W3C home > Mailing lists > Public > www-style@w3.org > June 2003

Re: author-defined color aliases

From: Ernest Cline <ernestcline@mindspring.com>
Date: Wed, 25 Jun 2003 16:42:18 -0400
To: www-style@w3.org
CC: Herr Christian Wolfgang Hujer <Christian.Hujer@itcqis.com>
Message-ID: <3EF9D0EA.5373.30B1E17@localhost>

Herr Christian Wolfgang Hujer wrote:

> On Saturday 21 June 2003 10:55, Ernest Cline wrote:
> > The main reasons for not allowing defined aliases are as follows:
> > 1) The use of aliases adds complexity to the parsing of CSS.
> <ironic>Uh yeah. And CSS already is complex, ... phew!</ironic>
> Sorry, imho that's not a valid argument ;-)

I take the opposite viewpoint, namely that just because something is 
already complicated, does not mean that making things more complicated 
won't make things worse.

> > 2) The use of a preprocessor or an equivalent can get the job done.
> The generalisation of this argument would be valid against most improvements 
> and enhancements. The basic job is "sing, f***, and have fun" (oh, and eat 
> and drink and breath, of course, but that's it so far), so why're we talking 
> about CSS anyway...
> Just because there already is something that get's the job done, I won't stop 
> searching solutions that get the job done better, faster, cheaper, more 
> convenient, more maintainable, more compatible, more interoperable, more 
> common...
> So sorry, imho 2) also is not a valid argument ;-)

Argument 2) was not intended to stand on its own, however it does mean 
that any proposal for adding onto CSS that can be done by other means 
must show that it can get the job done "better, faster, cheaper, more 
convenient, more maintainable, more compatible, more interoperable, 
more common...".  So far I haven't seen an alias proposal that does 
that IMO.

> But:
> > 3) The use of aliases causes problems with backwards compatability.
> Reason 3 could be, or more, it *is* a problem.
<snip class="example">
> All solutions for that come to my mind would
> - - either require changing existing UAs... so that's not really solutions...
> - - or add so much complexity that the values of author-defined color aliases 
> lapse.
<snip class="humor">

> > 4) The use of aliases leads to unavoidable conflicts between author and
> > and user stylesheets in those user agents which do support aliases.
> Afaik this is solvable / already solved.
> User stylesheets are applied first. So if only user stylesheets are applied, 
> there's no problem.
> Author stylesheets are applied second. If there are no user stylesheets, 
> there's no problem, too.

Actually there are five layers of CSS rules:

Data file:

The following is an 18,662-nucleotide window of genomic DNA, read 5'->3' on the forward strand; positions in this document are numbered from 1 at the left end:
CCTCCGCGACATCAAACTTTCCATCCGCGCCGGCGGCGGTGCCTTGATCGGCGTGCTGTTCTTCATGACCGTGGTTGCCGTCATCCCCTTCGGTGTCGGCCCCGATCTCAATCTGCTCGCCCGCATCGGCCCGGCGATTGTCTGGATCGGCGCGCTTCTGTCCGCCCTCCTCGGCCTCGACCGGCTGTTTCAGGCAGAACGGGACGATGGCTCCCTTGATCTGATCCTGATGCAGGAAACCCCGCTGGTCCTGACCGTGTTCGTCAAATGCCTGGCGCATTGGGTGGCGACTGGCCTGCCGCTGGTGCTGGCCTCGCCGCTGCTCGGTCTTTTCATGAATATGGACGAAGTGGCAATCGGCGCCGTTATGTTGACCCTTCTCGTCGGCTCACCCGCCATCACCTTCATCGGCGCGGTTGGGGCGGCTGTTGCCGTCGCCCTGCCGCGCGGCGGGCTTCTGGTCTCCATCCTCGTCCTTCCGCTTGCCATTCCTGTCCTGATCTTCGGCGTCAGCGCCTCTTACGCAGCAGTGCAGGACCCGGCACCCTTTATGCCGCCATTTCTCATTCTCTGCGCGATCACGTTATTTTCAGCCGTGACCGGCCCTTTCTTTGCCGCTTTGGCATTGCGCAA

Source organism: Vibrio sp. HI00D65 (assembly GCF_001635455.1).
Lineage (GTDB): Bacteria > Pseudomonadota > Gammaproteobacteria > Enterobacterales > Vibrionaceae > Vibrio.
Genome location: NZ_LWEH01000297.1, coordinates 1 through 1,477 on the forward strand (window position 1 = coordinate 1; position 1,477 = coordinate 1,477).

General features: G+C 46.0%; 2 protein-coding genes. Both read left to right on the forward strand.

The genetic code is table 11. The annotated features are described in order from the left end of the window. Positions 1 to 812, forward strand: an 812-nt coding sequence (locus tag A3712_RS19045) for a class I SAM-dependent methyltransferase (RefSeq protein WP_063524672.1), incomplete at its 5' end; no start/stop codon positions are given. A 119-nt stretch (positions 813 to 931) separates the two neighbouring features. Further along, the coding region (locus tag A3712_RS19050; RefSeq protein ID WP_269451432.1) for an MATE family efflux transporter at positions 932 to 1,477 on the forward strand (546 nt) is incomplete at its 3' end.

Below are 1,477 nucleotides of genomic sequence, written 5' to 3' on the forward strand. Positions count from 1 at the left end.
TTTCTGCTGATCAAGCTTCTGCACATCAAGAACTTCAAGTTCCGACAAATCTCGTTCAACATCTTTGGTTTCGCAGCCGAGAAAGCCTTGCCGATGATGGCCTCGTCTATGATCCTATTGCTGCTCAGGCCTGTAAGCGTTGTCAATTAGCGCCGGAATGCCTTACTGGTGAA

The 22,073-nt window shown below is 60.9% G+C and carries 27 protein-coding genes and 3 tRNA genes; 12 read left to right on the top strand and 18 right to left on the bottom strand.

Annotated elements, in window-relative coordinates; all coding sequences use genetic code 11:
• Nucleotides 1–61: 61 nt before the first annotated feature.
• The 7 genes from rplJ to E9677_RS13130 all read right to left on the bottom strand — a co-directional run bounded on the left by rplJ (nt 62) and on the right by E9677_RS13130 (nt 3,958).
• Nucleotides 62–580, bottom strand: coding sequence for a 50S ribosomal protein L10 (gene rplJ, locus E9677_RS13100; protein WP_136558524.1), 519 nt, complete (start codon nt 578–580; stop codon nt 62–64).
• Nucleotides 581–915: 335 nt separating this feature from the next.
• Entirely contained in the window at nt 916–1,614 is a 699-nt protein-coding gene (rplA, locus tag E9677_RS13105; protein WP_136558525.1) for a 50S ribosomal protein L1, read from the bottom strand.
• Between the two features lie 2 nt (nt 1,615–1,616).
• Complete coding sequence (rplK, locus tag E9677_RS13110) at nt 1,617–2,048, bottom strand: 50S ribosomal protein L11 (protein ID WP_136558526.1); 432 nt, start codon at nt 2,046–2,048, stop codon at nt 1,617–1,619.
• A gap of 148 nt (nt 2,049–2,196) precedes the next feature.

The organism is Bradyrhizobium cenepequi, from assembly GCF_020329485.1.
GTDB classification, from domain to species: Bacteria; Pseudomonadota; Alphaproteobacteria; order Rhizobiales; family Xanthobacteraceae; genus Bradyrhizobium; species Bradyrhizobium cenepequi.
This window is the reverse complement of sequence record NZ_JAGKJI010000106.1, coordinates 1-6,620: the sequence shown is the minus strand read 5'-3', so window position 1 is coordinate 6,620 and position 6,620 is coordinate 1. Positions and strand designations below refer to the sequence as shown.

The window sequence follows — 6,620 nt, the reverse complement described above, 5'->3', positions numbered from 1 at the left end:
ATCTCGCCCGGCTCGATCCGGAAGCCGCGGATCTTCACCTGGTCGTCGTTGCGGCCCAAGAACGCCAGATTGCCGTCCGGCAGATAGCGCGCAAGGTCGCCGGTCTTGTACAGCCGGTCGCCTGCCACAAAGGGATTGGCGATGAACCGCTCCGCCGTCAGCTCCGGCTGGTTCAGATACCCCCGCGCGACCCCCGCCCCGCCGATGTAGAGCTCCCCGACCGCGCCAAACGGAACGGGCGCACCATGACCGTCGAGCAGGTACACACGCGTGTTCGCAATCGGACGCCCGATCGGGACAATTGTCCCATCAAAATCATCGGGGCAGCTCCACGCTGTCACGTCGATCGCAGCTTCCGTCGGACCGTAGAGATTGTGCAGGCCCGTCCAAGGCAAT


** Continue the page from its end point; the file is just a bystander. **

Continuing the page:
Layer 1: User agent default values (may or may not be expressed as CSS)
Layer 2: User stylesheet regular rules
Layer 3: Author stylesheet regular rules
Layer 4: Author stylesheet !important rules
Layer 5: User styleshhet !important rules

> If there are both, user stylesheets, and author stylesheets, several 
> situations can occur:
> 1. user stylesheets and author stylesheets don't use the same color names. No 
> problem.
> 2. user stylesheets and author stylesheets use the same color names. Conflict 
> resolution is done by automatically first parsing the user stylesheet, 
> building the cascade, then parsing the author stylesheet and extending the 
> cascade. Color aliases should be applied by replacing the alias with its 
> value (similar to #define in C). Then this won't be a problem.
> 3. author stylesheets use color aliases that aren't defined in the author 
> stylesheet. That's the author's problem, this leads to undefined behaviour.
> As far as I see it, this isn't really a problem.

To fit in with current CSS parsing, this would require an @rule similar 
to the @media rule like the following:  

@define foo #e5e5e5 bar #050505 {
  .yahoo       (background-color:foo;   color:bar}
  .houyhnhnm   (background-color:bar;   color:foo}
  .lilliputian {background-color:green; color:foo}

This would also solve the problem with backward compatibility in a 
strict technical sense, since user agents that don't understand the 
@define rule would skip the entirety of these rules. In a practical 
sense tho, this would entail much more work on the part of web document 
authors to support user agents that don't implement @define than would 
be required for them to use some sort of pre-processor.

> >  Anyone with the
> > knowledge of the advantages of aliases and the need for their use is
> > surely going to have access to some tool that will do preprocessing and
> > know how to use it since it is hardly the most demading of concepts.
> No. Several web designers know CSS quite well, but don't even know that 
> preprocessors exist or what they are, not talking about how to handle them.

If they don't know or can't handle using "find and replace" with a text 
editor which I suggested in my original post was the simplest form of 
pre-processing that they could use, then they need to learn more about 
how to use the tools they already have in my opinion.
Received on Wednesday, 25 June 2003 16:40:21 UTC

This archive was generated by hypermail 2.3.1 : Monday, 2 May 2016 14:27:07 UTC